Smoker strategy

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Following your article, “Doctors defend treatment ban for smokers” (9 August), we wish to further clarify our approach to smokers with a condition called intermittent claudication, where it was suggested that they are being denied access to our vascular surgery clinics at Royal Infirmary of Edinburgh.

Intermittent claudication is caused by a mild form of peripheral arterial disease, which is a narrowing of the arteries.

Patients with this condition experience muscle ache and 
fatigue after walking a certain distance.

It can be lifestyle-limiting, but evidence shows that the vast majority of symptoms will improve with medical management and patients will not require surgery.

This includes putting patients on aspirin and a statin to lower cholesterol, encouraging regular walking exercise and advice to stop smoking.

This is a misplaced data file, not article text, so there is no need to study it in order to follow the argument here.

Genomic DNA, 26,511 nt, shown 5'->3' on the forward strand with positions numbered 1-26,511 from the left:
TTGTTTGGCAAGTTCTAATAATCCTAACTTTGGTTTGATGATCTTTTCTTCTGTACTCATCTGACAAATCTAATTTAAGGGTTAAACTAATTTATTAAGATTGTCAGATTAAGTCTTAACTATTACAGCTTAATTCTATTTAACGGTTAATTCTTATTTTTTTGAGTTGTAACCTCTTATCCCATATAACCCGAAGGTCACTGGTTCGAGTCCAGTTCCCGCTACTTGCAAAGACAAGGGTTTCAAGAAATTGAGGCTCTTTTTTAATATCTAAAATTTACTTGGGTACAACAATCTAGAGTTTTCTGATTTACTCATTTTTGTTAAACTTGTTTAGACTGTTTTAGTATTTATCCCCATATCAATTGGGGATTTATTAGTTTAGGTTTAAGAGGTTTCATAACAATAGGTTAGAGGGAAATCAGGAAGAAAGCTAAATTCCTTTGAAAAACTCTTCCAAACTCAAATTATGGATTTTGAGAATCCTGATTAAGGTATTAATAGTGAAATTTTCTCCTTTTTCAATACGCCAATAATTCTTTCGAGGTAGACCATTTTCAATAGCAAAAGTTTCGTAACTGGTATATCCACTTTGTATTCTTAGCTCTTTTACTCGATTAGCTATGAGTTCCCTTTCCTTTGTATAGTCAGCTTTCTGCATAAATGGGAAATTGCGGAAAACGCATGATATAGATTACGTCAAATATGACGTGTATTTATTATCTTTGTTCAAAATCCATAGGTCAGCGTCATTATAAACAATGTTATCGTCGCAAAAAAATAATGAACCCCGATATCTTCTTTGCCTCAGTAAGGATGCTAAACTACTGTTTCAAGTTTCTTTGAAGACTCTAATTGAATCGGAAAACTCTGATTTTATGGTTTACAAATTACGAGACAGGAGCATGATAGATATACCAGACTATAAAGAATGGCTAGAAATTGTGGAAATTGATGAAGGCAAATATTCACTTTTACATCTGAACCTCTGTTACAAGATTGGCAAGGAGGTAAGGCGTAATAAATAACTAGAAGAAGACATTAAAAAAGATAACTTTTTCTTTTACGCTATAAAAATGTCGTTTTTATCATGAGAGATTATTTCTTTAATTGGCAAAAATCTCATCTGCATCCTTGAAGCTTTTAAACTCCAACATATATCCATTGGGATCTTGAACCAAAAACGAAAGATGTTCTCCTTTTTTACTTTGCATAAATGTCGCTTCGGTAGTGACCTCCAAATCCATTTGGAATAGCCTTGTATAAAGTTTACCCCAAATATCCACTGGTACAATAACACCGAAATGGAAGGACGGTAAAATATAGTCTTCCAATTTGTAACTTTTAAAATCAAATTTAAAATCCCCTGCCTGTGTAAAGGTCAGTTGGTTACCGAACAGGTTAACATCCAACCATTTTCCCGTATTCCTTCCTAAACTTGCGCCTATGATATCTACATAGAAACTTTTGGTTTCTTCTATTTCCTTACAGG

The surgical adage, “stop smoking and keep walking”, still holds true.

These are simple measures, which can be instituted by GPs and do not require a consultation with a specialist vascular surgeon.

Surgical intervention is not without risk and should be reserved for patients who still have significant symptoms despite a trial of other methods.

Patients who have severe symptoms of pain or ulceration fall into a different category and would always be seen on an 
urgent basis irrespective of their smoking status.

This strategy makes the best use of available resources and ensures that the right treatment is provided to all vascular
patients at the right time.

(Mr) Dan Ablett

Senior Surgical Registrar

(Mr) Zahid Raza

Clinical Director

Department of Vascular Surgery

Royal Infirmary of
 Edinburgh

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